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How Miyazaki's Studio Ghibli became an animation powerhouse


Saturday evening, not Saturday morning, but we're going to end the show by talking about cartoons. And maybe it's best this isn't Saturday morning because cartoons aren't just for kids. That's certainly how the creators of the hit show "Bluey" see things. And we'll get to that family of Australian Heelers in a few minutes. And it is absolutely not how Hayao Miyazaki and Studio Ghibli View Animation. The 82-year-old Japanese animation artist and the studio he co-founded have towered over the art form in recent decades, and his latest film, "How Do You Live?" - which came out this week in Japan - is his last.

Yeah, yeah, he's said that before, but this time, Miyazaki says he means it. And if you're thinking that Miyazaki and Ghibli studios are the equivalent of a Japanese Disney, think again. Miyazaki films don't shy away from prickly or even disturbing topics like war, political strife and complex social issues.


UNIDENTIFIED ACTOR #1: (As character) This war is terrible. They've bombed from the southern coast to the northern border. It's all in flames now.

DETROW: You won't see much that's in line with a classic Disney princess.

SUSAN NAPIER: He won't give you the totally evil villain or the totally good princess figure. He's saying, no, you know, we all have a little bit of darkness and light inside us, and that's really crucial to his message.

DETROW: I spoke about Miyazaki and his legacy with Susan Napier. She's a professor of international, literary and cultural studies at Tufts University in the Japanese program. And she's the author of "Miyazaki World: A Life In Art." I asked her, what was the studio's first breakout hit?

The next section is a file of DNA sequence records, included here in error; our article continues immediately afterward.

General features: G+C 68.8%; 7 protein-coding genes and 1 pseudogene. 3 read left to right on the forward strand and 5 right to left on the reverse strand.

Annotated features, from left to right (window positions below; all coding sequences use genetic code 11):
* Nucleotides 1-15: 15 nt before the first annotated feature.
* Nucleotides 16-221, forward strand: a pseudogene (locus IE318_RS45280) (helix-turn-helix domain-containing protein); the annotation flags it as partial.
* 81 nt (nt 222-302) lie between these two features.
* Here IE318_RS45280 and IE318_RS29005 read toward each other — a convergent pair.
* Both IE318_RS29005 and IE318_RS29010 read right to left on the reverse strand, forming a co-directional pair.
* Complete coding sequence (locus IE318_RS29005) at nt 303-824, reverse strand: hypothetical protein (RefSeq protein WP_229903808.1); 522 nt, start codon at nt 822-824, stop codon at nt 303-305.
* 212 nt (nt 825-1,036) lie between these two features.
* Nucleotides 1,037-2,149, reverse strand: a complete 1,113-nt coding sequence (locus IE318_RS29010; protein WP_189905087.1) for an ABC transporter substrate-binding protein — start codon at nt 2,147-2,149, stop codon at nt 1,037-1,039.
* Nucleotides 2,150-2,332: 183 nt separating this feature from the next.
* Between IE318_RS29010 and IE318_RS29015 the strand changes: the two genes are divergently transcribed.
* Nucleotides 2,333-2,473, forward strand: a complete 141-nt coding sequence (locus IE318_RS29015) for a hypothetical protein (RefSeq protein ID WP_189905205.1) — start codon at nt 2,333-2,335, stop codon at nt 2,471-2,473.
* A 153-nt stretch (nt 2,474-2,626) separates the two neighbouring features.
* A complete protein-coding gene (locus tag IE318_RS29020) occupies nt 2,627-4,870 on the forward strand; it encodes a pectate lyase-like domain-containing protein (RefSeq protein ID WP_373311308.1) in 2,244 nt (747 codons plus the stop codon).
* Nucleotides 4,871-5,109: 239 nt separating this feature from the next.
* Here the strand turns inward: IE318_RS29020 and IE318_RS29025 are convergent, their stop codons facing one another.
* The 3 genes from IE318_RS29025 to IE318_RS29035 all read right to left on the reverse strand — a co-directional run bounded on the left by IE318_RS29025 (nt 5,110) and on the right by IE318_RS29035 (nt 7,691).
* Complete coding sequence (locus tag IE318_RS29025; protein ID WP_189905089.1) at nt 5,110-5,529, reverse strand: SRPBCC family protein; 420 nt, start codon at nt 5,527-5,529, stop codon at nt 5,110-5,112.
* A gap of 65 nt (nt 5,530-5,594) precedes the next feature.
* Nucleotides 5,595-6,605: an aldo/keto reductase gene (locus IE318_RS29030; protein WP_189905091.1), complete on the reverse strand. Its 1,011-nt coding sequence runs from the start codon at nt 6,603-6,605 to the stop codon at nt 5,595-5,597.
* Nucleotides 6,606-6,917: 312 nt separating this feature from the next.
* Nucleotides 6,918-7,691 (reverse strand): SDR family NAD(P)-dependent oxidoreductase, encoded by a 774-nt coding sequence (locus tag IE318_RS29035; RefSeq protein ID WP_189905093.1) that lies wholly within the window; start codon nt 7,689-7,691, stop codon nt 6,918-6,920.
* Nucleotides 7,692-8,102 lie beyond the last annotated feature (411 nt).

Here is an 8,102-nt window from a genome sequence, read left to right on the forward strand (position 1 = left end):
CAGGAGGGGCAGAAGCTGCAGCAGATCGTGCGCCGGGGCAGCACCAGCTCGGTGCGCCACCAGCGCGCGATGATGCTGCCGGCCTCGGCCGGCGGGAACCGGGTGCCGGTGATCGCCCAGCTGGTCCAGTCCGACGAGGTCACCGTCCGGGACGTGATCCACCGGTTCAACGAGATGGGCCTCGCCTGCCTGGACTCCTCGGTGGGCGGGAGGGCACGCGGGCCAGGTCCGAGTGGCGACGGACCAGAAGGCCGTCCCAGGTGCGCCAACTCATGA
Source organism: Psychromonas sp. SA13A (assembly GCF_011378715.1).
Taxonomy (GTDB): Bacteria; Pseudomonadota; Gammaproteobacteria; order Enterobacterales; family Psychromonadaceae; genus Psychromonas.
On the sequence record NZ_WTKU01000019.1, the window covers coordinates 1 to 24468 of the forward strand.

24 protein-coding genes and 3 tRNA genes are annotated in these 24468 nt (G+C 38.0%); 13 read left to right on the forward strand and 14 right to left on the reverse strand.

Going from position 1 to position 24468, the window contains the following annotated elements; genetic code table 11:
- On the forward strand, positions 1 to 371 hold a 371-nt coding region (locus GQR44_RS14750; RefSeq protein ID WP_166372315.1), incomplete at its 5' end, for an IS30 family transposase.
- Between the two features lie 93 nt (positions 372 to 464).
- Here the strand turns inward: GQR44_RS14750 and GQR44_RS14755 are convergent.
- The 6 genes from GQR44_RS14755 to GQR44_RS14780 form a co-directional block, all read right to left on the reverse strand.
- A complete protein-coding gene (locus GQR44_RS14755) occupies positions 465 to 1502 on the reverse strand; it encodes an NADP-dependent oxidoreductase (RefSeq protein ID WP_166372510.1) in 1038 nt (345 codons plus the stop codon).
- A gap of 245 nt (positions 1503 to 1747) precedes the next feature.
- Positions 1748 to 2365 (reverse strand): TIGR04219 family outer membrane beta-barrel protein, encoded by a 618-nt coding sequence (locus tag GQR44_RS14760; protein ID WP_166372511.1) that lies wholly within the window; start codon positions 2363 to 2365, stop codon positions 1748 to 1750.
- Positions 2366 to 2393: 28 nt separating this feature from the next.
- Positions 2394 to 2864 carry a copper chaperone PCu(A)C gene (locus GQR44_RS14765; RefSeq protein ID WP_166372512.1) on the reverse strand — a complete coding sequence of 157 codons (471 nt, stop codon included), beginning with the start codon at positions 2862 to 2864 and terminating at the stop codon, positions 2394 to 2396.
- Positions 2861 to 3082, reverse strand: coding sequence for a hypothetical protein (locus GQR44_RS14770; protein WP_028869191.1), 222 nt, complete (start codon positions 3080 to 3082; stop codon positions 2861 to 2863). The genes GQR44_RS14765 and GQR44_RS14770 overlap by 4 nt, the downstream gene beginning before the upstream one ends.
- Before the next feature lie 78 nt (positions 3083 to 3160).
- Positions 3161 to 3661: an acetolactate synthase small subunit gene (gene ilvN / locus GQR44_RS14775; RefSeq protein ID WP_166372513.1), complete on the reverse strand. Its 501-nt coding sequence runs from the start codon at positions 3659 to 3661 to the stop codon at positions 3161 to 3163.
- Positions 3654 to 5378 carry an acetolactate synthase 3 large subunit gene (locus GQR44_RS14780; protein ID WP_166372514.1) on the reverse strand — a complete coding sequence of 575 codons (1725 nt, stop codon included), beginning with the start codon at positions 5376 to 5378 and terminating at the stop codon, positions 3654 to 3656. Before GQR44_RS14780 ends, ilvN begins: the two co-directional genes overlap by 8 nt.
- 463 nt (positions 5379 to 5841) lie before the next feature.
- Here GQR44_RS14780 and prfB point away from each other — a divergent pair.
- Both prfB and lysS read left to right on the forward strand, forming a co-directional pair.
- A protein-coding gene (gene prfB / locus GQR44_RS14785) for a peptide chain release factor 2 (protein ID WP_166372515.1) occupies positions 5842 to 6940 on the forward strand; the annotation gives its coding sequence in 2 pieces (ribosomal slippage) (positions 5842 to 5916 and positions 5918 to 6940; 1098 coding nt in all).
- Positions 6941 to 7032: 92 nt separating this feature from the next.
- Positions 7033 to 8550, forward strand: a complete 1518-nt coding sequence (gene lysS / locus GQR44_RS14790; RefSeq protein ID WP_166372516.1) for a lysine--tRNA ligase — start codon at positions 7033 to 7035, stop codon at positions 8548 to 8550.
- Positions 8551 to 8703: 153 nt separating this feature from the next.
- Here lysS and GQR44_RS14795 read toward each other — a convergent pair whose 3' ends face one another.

NAPIER: The studio's really big turning point came in 1997 with a movie called "Princess Mononoke."


UNIDENTIFIED ACTOR #2: (As character) The wolves are coming. It's the wolf princess.

NAPIER: I think about what an extraordinary moment that was, not just for Studio Ghibli, but for animation, the reputation of animation just in general.

DETROW: Why is that?

NAPIER: First of all, it's very long, which is not your typical animation feature. It's epic. It sort of takes off of of the kind of epic movies like Kurosawa's "Seven Samurai." It's violent, speaking of "Samurai," and it's set in the 15th century. So that's a long time ago. It's historic.


KEITH DAVID: (As narrator) In ancient times, the land lay covered in forests, where, from ages long past, dwelt the spirits of the gods.

NAPIER: But it's also fantastic. It's sort of playing with history and fantasy and giving a whole new view of history, which includes marginalized people, oppressed people and women in very strong and important roles.


UNIDENTIFIED ACTOR #3: (As character) M'lady took this mountain away from the gods, the boars and the beasts.

UNIDENTIFIED ACTOR #4: (As character) And now that it's worth something, you want it? Well, you won't get it.